May 2003

Identity
Crisis

Just weeks before the summer movie season fires its opening salvo, Identity lands in theaters. It's a well cast, exceptionally photographed genre film that seeks to redefine the term "psychological" horror. It captured the number one slot at the box office on the weekend of April 25h, grossing some 17.1 million dollars. It has also garnered mostly positive reviews, a rarity for scary flicks. Yet Identity, so terribly promising in its premise and execution during the first two acts, ultimately crumbles in believability during the third act, vetting a narrative "twist" that would have seemed old-hat on Rod Serling's famous anthology, The Twilight Zone, in the 1960s.

Written by Michael Cooney (Jack Frost [1997]), Identity commences with a famous cliché: the setting of "a dark and stormy night." From there, the film introduces a gaggle of diverse, seemingly unconnected characters as they seek shelter from a ferocious storm and end up huddled together at a dilapidated, rundown motel in the middle of nowhere. Leading the unruly pack is Ed (John Cusack) a former L.A. cop, now a professional driver and a fellow who occasionally still suffers crippling blackouts. Then there's Paris Nevada (Amanda Peet), a down-on-her-luck con woman hoping to go legit by purchasing an orange grove in her home state of Florida.

Also at the motel is a nasty correctional officer named Rhodes (Ray Liotta) and his psychotic ward, a twitchy Jake Busey, and a family sidelined by a shocking car accident. A child named Timmy and his stepfather (John C. McGinley) watch as the family's matriarch slowly bleeds to death courtesy of a devastating highway impact.

Before long, these characters start to die at the motel, often in gruesome, murderous fashion. The suspicious-seeming desk clerk (a brilliant John Hawkes) looks like a natural-born suspect, and at least one character, a young woman played by Clea Du Vall suggests that the murders are supernatural in origin since the motel is built over the "Tribal Tombs" of a long-vanished Indian tribe. But as all of the tension builds and builds at the motel, the film also occasionally and mysteriously crosscuts to a "B" plot about the impromptu, middle-of-the-night mental competency hearing for a serial killer scheduled to be executed.

To reveal more of Identity's plot would do the mystery thriller a grave injustice, since so much of the film depends on surprise and twists. Suffice it to say that the opening acts are filled with shocking, visceral moments, like a series of coincidental events that lead to a brutal car accident. These harrowing moments successfully build the mystery in a stylish and visually appealing fashion. Anyone familiar with the oeuvre of Quentin Tarantino will instantly recognize the Pulp Fiction/Jackie Brown style "flashback" structure of Identity, which deconstructs time, events and causality, playing back a series of strange happenings.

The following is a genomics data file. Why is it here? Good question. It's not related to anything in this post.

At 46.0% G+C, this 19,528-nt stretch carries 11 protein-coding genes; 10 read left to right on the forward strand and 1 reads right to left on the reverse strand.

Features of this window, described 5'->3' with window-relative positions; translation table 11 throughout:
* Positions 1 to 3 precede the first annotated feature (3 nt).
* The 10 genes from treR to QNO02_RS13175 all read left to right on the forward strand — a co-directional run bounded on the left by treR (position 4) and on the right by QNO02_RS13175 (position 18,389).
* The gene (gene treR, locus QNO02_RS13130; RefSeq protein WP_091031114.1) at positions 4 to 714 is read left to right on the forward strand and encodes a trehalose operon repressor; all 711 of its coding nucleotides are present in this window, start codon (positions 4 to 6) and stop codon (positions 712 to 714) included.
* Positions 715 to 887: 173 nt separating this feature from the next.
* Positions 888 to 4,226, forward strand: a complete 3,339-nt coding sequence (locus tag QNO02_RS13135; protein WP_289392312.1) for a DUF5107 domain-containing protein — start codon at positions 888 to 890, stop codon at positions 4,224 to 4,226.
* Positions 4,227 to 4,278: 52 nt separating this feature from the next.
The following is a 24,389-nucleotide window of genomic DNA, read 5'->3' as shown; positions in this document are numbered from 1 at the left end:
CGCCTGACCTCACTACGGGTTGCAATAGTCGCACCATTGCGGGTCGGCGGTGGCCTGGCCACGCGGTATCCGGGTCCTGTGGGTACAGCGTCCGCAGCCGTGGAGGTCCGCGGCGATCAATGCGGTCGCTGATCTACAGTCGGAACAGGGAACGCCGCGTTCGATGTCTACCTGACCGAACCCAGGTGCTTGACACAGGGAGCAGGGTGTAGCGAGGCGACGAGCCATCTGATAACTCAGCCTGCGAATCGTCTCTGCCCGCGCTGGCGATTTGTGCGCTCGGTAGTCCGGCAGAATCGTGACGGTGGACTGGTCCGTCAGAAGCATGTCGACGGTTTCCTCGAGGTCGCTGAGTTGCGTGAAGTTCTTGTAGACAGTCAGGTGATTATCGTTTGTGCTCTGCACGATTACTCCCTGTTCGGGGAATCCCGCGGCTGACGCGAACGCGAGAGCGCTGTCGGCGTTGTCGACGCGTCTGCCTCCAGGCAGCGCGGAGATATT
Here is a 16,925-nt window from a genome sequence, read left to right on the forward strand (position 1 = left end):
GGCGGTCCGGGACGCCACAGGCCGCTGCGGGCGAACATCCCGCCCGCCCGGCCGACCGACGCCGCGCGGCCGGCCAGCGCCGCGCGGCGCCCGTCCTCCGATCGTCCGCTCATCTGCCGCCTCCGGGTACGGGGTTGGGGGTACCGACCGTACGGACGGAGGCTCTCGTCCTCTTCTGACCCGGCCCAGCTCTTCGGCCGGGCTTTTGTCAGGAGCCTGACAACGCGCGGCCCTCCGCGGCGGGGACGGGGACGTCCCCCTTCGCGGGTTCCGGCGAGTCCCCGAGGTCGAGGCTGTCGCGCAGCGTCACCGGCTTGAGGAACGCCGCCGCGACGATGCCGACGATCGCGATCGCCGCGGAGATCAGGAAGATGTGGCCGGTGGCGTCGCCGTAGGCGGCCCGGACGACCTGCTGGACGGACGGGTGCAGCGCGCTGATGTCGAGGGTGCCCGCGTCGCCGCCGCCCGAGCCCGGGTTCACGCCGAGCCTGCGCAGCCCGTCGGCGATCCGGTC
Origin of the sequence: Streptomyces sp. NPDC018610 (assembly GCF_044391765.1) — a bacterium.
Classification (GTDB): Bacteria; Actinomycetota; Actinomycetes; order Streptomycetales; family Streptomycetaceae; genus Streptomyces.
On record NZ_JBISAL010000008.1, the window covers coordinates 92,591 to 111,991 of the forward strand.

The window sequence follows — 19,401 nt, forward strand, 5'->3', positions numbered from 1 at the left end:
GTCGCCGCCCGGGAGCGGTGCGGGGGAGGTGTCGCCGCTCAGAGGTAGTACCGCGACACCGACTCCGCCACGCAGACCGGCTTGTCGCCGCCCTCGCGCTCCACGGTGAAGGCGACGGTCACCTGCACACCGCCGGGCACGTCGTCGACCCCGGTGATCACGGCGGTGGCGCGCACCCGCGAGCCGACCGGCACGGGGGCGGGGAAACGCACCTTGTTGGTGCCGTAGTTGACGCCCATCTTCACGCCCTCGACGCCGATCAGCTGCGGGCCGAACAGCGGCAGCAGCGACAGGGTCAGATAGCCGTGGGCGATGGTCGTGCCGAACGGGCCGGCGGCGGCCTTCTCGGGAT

But finally, director James Mangold (Cop Land [1997], Kate & Leopold [2001]) can't pull it all together for a rousing third act. One problem is that all of those stylish freeze-frames and flashbacks ultimately fail to support the final sting in the movie's tail. After viewing the completed movie, the audience must rightly ask how this technique of deconstructing time supports the film's overarching psychological thesis. My assertion is that it simply doesn't. This entertaining flashback structure, stylish and involving in the extreme, is finally revealed to be nothing more than show - fireworks. Given the conclusion of the film, it doesn't make even a modicum of sense.

But jeez, what a crazy third-act Identity boasts! Is it inventive? Perhaps so. Is it different? Absolutely. But a total shock? Not even, especially for fans of The Twilight Zone or particularly attentive viewers. For one thing, it's difficult to deny that the "twist" is telegraphed from the opening credits.

Another issue is that the revelatory moment comes well before the climax and renders every succeeding moment at the motel absolutely irrelevant. An important discovery by one of the characters, Cusack's Ed, literally sucks the life out of the rest of the film's tension threshold, and it no longer becomes paramount or even particularly interesting which of the characters at the motel survives. Suspense withers on the vine and the film sputters to a halt.

On top of the faulty "twist," Identity strives for a last moment "bump." If anything, this is even more of a letdown than the previous revelatory twist. To wit, the audience understands that a killer is stalking everybody at the motel and preventing these characters from escaping. Then one character survives and escapes the locale, only to learn that the killer - surprise, surprise - ain't really dead yet. Audiences should thus ask themselves one pertinent question: why would the killer go to all the trouble of letting one character escape, travel cross-country, only then to track that character down in another state, literally? It doesn't make any sense; like the stylish flashbacks early in the film it's simply an effort to give the end of the film a spike in interest.

The advertisements for Identity make it appear to be a masterful head-game, a mind blower along the lines of last year's superior American remake of The Ring. Those ads are misleading. Though Identity is splendidly acted and in general a fun 90 minutes of horror, its climax is a monumental letdown. Unlike other movies featuring great twists, such as The Ring, The Sixth Sense or Unbreakable, it does not hold up to a second viewing. Frankly, it hardly earns its climax on a first viewing, causing the film to suffer nothing less than a terminal case of Identity Crisis.